Eat, Pray, Love Hollywood Style

08/12/2010 05:53 pm ET | Updated May 25, 2011

I caught an advance screening of author Elizabeth Gilbert's wildly successful book turned film Eat Pray Love which tells the real-life tale of a writer who embarks on a year long journey of healing and enlightenment, ultimately discovering herself -- and love -- along the way.

Devotees of the book will note that the story is altered somewhat for Hollywood (it's rare a film is ever better than the book if not for the sheer reason of time and length) and glamorized as Julia Roberts looks picture perfect, even scrubbing an ashram floor. It's also pure eye candy, part travelogue/part gastronomic feast as the viewer takes in the sensory sights and smells of culinary Italy, colorful India and idyllic Bali. And in a departure from his more serious roles, a more handsome than ever Javier Bardem certainly adds to the scenery as well (but left me wishing he had more screen time as he is such a wonderful actor).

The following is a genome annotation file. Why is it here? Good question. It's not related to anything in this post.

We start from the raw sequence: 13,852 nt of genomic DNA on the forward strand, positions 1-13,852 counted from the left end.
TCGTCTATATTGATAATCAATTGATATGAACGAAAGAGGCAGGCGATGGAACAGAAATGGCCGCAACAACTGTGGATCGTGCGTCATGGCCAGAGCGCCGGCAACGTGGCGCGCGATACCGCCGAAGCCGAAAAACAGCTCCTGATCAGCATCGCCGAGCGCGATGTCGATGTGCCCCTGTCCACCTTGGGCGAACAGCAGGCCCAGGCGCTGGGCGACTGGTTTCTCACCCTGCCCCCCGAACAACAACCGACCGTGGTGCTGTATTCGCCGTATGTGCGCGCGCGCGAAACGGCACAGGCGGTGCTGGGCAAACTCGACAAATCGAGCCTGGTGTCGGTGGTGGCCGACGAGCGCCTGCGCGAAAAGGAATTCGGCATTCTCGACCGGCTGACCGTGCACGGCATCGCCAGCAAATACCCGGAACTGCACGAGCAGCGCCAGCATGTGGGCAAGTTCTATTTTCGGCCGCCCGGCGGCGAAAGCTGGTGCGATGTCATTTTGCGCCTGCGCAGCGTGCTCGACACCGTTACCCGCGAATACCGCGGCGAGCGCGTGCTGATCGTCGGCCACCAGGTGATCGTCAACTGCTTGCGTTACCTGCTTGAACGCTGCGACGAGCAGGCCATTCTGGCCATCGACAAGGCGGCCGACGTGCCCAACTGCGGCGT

Elizabeth Gilbert's story is the stuff Hollywood movies are made of. A year long adventure paid for by a book advance culminated in love and marriage, a lengthy spot on the New York Times best seller list and Julia Roberts playing her life on the big screen (talk about turning lemons into lemonade). I spoke with the incredibly grounded and down to earth author several months ago about the whole EPL experience. She admitted, "Life is very surreal, I am on a surreality overdose! Maybe when I am in my eighties I will put it all in perspective." Viewers will be happy to know that she was quite pleased with the film adaptation, noting "The film has a lovely sweet energy around the book. The filmmakers really got it right."

While the film will no doubt spark an increase in tourism (think EPL tour packages) and retail (everything from film related prayer beads to Padma Lakshmi green teas are being marketed on the Home Shopping Network), I couldn't help but wonder if we will see a trend in meditation and ashram bookings as well as an increase in spirituality books -- all in the name of enlightenment. (Publishers and personal gurus take note).

And if any publisher is reading, I am more than happy to take off a year, sample the great wines of the Loire Valley, hit the couture salons of Paris and stay in luxury hotels in the process. Drink/Sleep/Shop could be total enlightenment for me.


Photo credits: Columbia Pictures